Health coverage is affordable if the amount charged by the employer for employee self-only coverage does not exceed 9.5% of the employee’s W-2 wages, pay, or the federal poverty level for 2015.
What information will be reported on Form 1094-C?
Employers will report the following on Form 1094-C for 2015:
- The employer’s name, employer identification number, and contact information
- The total number of Forms 1095-C filed (based on number of full-time equivalent employees during 2015 and any non-full-time equivalent employees who did enroll in the employer’s self-insured health plan.)
- Proof by month as to whether the employer offered its full-time equivalent employees (and dependents) the opportunity to enroll in minimum essential health coverage
- The number of full-time equivalent employees for each month of the calendar year 2015
- The total number of employees for each month for the calendar year 2015
- Any special rules or transition relief that applies to the employer
- The names and employer identification numbers of other employers that are in a controlled group or affiliated service group with the employer
How to file Form 1094-C
The IRS strongly encourages a detailed review of instructions for 1094-C before completing the forms as well as a thorough evaluation of all forms before submission.
Instructions for 1094-C Electronic filing with the IRS
The IRS encourages all employers to file electronically if possible. However, if any employer must file 250 or more of a single type of form, the employer is required to file electronically. This requirement applies separately to each type of form. For example, if you’re filing 300 Forms 1094-C and only 100 of another form, you are required to file only the Forms 1094-C electronically. If an employer applies for and receives a hardship waiver, the electronic filing requirement is not applied.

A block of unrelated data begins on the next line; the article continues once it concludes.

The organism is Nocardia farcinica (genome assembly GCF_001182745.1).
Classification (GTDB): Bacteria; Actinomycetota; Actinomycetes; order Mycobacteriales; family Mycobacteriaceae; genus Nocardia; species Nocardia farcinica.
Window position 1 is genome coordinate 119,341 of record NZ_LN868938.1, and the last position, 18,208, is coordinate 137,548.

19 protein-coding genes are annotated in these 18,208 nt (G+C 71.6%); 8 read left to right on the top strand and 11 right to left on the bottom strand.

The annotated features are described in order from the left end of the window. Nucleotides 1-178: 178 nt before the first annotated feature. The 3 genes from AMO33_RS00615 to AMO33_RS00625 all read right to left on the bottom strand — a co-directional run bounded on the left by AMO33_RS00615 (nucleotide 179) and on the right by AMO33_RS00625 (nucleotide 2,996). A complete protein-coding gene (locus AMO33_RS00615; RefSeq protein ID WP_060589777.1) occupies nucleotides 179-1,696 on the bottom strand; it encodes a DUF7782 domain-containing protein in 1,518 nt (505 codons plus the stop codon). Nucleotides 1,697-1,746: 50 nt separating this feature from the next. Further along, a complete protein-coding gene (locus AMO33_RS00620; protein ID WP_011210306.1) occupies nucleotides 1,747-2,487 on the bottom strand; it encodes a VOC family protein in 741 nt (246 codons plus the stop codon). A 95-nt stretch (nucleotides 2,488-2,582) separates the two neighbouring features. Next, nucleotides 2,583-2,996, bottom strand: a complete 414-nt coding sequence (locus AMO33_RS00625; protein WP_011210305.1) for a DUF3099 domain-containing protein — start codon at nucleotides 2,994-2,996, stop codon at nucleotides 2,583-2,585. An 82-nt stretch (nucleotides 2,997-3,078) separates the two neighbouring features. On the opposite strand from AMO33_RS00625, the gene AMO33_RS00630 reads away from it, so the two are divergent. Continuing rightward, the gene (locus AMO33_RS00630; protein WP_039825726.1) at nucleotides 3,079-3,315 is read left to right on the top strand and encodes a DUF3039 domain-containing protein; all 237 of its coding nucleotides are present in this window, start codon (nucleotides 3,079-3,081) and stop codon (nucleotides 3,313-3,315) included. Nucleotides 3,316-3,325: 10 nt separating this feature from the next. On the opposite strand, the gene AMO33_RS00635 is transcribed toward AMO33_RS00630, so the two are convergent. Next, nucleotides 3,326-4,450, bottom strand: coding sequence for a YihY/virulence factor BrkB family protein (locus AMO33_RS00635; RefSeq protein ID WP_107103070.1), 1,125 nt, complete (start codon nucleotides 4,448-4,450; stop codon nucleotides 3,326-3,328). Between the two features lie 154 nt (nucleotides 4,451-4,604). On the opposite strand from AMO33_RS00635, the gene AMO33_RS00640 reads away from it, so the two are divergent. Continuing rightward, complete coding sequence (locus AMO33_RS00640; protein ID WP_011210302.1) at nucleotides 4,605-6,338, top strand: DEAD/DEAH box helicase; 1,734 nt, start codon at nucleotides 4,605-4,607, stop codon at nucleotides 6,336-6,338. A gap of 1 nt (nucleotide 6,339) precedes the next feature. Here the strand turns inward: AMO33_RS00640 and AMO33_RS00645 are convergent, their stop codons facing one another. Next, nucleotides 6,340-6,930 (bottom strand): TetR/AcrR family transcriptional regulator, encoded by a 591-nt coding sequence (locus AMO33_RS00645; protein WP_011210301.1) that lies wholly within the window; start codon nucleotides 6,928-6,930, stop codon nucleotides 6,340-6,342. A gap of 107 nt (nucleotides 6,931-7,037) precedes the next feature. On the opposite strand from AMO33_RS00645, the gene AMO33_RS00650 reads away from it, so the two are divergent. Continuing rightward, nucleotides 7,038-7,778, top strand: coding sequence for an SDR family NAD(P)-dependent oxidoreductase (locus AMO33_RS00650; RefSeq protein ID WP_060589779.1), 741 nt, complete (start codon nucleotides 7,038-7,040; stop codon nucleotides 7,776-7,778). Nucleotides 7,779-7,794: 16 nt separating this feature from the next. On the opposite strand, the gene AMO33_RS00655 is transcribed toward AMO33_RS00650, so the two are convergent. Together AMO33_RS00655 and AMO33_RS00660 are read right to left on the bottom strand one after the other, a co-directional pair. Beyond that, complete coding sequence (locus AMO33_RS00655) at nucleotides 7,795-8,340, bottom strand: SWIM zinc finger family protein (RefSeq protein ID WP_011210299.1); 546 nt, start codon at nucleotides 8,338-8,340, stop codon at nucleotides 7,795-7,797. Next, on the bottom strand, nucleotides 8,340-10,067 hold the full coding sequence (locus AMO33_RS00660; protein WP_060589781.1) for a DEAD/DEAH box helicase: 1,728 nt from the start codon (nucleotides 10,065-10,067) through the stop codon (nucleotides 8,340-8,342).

Retain copies of all forms and returns filed with the IRS for at least three years from the due date. If you do not keep copies, you should be able to reconstruct the data given in the returns.
What are the next steps for employers?
Act now. These forms can be complicated, and unlike a W-2, can require information from multiple systems of record for one annual filing. Employers need to gather tracked information from Human Resources, payroll, benefits, etc. Waiting until the last minute to act on ACA tracking and reporting could leave your company facing big financial penalties and late fees. Start with the following action items:
- Determine if your business qualifies as an ALE according to the Affordable Care Act.
- Ensure the correct systems are in place for accurate ACA reporting and compliance for your business. Does your business have the right tools for tracking and documenting employee status, benefits eligibility, and benefits enrollment?
- Review the IRS reporting information page for Form 1094 and Form 1095 instructions and updates.
Don’t let your organization get caught with big penalties. Prepare your business today for ACA compliance and reporting.